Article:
Adobe Offers New Tools For Mobile Game Development

by Trefis Team
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Adobe (NASDAQ:ADBE) recently announced the release of a new suite of tools for game development. It released Adobe Scout, Adobe Gaming SDK and Flash C++ Compiler in a bid to promote flash games. This suite is available as part of the Creative Cloud subscription. Flash games already rule the PC world but are losing out on tablet and mobile phone market share. Therefore, by introducing these tools as part of the creative cloud, Adobe can provide a single platform to build games and will be easier to publish across formats. The casual gaming market is currently worth $5-$6 billion and is poised to grow to nearly $9 billion by 2014, according to the Casual Games Association.

See our complete analysis of Adobe here

Total Addressable Market

There are 1.3 billion PCs and laptops and about 500 million tablets and smartphones currently in use – this is the total size of the potential casual game market. Adobe has a monopoly over the PC market and streamlining game development is a way to capture the growing tablet and smartphone market.

Adobe Scout is a tool for game profiling and helps developers access granular internal information in ActionScript-based mobile and browser content. This, the company claims will help reveal significant performance optimization opportunities, making games better and less resource intensive.

Adobe Gaming SDK allows developers to create and monetize both 2D and 3D while Adobe Flash C++ Compiler lets developers take a game made for non-web platforms and recompile it to run smoothly on the web. This means that games made for the purpose of running on consoles and PCs can now be converted and easily played on the web via the Flash Player. This is one of the biggest opportunities for game developers and consequently Adobe as it disrupts the console gaming platform. Console games are expensive and prone to piracy and bringing them to the web can make them easily available and potentially cheaper. This, however, will change the demographics of the gamers and the users of these games are unlikely to cater to casual games, which opens up an entirely new market for both developers and Adobe.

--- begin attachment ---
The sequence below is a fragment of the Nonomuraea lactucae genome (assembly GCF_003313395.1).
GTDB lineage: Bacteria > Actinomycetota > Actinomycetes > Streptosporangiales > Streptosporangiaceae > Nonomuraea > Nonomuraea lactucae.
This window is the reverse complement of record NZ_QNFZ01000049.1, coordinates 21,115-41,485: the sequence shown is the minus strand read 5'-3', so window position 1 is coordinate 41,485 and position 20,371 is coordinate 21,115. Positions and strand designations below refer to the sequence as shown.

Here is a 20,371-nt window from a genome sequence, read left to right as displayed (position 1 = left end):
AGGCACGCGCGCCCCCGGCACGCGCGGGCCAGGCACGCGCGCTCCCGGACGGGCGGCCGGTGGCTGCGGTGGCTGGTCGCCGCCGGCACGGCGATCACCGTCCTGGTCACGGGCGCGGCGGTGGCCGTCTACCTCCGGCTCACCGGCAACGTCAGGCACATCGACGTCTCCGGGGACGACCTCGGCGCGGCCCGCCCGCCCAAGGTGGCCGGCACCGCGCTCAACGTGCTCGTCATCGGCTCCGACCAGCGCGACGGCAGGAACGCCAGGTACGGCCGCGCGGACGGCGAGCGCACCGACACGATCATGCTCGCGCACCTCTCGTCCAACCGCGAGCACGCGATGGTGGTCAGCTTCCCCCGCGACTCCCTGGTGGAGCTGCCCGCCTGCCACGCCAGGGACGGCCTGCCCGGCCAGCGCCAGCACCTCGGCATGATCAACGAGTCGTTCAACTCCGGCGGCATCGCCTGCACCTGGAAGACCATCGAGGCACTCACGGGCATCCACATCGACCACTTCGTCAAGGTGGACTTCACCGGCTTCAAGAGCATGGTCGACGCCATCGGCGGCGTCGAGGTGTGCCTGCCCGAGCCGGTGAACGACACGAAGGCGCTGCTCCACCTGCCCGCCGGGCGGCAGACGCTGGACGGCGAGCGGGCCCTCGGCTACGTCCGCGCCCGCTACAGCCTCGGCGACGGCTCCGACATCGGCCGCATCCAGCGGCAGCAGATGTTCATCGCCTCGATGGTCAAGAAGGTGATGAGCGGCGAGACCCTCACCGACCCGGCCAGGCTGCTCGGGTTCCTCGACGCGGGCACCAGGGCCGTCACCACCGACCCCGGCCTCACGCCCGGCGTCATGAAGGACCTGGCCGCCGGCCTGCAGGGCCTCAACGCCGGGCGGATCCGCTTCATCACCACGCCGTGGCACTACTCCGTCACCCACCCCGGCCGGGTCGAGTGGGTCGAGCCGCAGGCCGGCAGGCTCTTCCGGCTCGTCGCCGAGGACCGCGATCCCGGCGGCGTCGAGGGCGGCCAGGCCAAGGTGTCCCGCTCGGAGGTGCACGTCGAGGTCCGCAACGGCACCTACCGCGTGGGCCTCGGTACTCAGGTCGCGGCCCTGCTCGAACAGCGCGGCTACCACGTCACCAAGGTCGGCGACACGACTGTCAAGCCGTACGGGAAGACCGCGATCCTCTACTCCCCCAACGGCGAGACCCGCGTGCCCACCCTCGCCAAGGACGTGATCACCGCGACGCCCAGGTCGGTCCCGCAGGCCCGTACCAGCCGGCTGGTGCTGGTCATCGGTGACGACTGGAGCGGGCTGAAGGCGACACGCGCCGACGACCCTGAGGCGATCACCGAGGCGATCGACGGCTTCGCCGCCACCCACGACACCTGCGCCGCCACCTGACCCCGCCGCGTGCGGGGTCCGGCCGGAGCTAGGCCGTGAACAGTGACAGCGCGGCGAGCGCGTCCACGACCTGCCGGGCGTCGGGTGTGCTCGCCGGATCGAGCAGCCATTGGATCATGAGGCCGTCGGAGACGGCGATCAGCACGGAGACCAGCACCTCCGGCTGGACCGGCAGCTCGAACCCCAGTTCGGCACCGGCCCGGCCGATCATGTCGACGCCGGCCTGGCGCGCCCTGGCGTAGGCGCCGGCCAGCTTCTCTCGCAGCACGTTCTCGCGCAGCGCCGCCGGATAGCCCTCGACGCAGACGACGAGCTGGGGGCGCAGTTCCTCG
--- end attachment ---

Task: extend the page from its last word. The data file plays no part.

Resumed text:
Advantage Of The Creative Cloud

The biggest advantage for the users is that the subscription model makes it cheaper to use as opposed to buying licenses. Adobe offers the entire Creative Suite 6 for $49.99/month per user. This is much cheaper than a complete license that costs nearly $2,600 and which will become obsolete in a few years when the company rolls out new version of the suite.

There is however a chance that revenues will suffer in the short term if the cloud offering is comparable to the standalone software. If a significant portion of users switch to the subscription service, revenues could fall by as much as $650 per user per year. This is assuming a full license fee of $2,500 for each two-year release and a subscription fee of $600 a year.

We currently have a $34 Trefis price estimate for Adobe, which is slightly above the current market price.

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  • commented 2 years ago
  • tags: IBM MSFT AAPL ADBE
  • This seems like a really strange move to me, given that they've stopped distributing a Flash player on Android altogether. Who do they imagine is going to play these Flash games?